I used to re-stock the shelves when I worked at Hollywood Video, and wandering up and down narrowly tailored aisles like “action” or “romance” really underscored how arbitrary those categories were. You’d get a movie like Romancing the Stone, which is an action romance, and think: this is not quite one or the other, but you’d have to shelve it on whatever the corporate office had decided it was.
But even though there is something arbitrary about the categories we use for movies, there is something to be said for categorizing a movie if you are trying to make sense of it: you need to have some sense of what the movie was trying to do before you decide whether or not it was successful. And this is the sort of movie that doesn’t make sense to me because it doesn’t fit neatly into any real categories.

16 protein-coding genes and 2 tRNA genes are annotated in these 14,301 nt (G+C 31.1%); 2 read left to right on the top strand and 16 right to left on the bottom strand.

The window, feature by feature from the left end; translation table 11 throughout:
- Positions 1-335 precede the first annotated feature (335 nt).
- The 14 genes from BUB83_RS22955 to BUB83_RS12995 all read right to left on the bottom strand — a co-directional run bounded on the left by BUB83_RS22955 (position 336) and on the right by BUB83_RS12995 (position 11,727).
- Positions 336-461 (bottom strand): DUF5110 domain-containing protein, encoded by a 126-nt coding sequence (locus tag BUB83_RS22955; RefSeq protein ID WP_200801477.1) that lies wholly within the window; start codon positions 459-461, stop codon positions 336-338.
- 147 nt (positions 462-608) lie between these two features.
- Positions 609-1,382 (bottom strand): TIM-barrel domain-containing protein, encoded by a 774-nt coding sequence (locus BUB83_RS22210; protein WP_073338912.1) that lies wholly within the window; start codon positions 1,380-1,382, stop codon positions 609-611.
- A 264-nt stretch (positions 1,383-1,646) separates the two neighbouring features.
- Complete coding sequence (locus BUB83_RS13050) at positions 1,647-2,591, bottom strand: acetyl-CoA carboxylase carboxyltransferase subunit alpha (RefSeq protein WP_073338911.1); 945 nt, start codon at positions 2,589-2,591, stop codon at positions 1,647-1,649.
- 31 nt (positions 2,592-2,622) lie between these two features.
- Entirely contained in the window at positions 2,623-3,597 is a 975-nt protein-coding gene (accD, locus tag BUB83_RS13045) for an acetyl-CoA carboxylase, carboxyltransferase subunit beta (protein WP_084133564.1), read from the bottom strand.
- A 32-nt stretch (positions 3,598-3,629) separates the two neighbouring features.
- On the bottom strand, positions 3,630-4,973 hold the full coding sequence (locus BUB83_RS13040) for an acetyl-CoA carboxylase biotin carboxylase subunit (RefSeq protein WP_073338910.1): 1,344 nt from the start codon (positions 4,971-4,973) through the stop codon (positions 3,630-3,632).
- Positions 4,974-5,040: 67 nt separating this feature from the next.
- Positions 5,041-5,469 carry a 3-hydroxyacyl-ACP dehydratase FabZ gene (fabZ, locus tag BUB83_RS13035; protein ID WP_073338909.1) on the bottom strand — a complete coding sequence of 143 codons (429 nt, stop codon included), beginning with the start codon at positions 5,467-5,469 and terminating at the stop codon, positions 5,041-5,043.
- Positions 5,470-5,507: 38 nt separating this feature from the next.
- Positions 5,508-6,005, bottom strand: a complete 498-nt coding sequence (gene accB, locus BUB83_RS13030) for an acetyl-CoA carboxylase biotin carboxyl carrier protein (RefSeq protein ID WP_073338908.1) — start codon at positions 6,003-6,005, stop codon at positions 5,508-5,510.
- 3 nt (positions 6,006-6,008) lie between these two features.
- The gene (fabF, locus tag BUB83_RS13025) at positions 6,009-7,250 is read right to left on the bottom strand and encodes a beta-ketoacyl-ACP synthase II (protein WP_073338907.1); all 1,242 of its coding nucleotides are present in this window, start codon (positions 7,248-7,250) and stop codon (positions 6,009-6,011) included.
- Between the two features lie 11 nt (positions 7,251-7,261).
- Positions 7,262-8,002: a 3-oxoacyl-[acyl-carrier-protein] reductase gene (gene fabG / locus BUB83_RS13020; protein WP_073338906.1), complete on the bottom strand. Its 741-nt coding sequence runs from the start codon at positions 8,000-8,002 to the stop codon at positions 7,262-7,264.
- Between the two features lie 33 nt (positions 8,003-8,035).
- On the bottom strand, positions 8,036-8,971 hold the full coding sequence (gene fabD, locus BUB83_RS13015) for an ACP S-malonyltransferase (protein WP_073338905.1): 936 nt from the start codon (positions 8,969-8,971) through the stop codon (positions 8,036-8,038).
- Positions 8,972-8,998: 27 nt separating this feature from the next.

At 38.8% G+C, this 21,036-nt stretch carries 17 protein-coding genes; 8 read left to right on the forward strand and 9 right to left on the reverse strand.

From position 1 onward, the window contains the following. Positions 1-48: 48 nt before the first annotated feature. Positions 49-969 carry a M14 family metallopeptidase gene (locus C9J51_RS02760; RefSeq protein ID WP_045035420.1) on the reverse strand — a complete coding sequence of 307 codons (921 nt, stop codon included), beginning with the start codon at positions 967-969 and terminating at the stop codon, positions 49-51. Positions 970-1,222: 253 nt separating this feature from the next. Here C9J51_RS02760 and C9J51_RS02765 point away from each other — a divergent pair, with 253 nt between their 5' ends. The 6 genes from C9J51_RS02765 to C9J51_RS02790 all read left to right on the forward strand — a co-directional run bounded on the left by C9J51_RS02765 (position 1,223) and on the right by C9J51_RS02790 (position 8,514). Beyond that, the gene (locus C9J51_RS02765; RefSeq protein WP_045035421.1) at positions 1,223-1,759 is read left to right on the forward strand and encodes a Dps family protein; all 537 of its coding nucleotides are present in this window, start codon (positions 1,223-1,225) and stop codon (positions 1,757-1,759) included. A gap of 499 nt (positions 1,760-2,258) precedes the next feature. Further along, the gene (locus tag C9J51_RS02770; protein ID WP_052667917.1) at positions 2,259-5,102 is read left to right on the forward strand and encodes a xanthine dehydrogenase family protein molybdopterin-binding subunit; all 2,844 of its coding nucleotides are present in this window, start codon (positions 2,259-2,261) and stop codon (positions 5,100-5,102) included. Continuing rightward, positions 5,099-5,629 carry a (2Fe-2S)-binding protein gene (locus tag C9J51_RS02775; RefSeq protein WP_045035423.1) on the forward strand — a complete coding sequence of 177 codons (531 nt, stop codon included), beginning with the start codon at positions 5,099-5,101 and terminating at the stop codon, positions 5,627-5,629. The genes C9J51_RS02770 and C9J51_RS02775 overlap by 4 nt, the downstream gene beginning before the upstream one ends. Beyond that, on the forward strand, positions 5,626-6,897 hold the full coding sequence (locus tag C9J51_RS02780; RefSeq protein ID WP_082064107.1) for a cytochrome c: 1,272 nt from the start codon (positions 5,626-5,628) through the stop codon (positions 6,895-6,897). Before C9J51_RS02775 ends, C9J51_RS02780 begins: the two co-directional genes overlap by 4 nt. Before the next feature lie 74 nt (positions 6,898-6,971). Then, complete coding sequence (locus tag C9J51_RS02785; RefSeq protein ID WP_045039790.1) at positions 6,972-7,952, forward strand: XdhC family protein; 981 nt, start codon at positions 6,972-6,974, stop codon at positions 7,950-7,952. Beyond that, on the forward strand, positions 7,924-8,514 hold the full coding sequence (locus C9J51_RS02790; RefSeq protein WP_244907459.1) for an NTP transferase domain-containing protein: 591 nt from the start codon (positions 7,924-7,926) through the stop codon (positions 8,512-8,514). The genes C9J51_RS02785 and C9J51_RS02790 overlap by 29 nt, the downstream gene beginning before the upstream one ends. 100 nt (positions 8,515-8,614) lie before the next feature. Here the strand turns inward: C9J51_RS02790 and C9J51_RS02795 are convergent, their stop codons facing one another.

The story is about a post apocalyptic world where warfare and pollution have almost completely ruined the Earth and so it seems a bit too heavy for children. It also doesn’t quite seem like it’s for adults, either, because everything seems slightly simplified and the pacing is that of a kid’s movie. It has some nice science fiction trappings that might appeal to nerds or anime fans, but it also doesn’t flesh those ideas out enough to make them unique. It felt like a movie that wasn’t designed to appeal to anybody in specific.
But perhaps I’m judging it too harshly. Kids have less of a sense of what categories are, so they might not get a sense of how odd a kids movie this is, and if they can hang out with the bleakness of the setting they might not find it to be too scary. But that’s kind of a big if: it would take a very specific type of child not to be scared of a villain who has had her arm chewed off by a gigantic worm trying to stab our plucky heroine with a sword.
Regardless of whether or not this movie is for kids, it wasn’t for me, though.
Winner: The Cat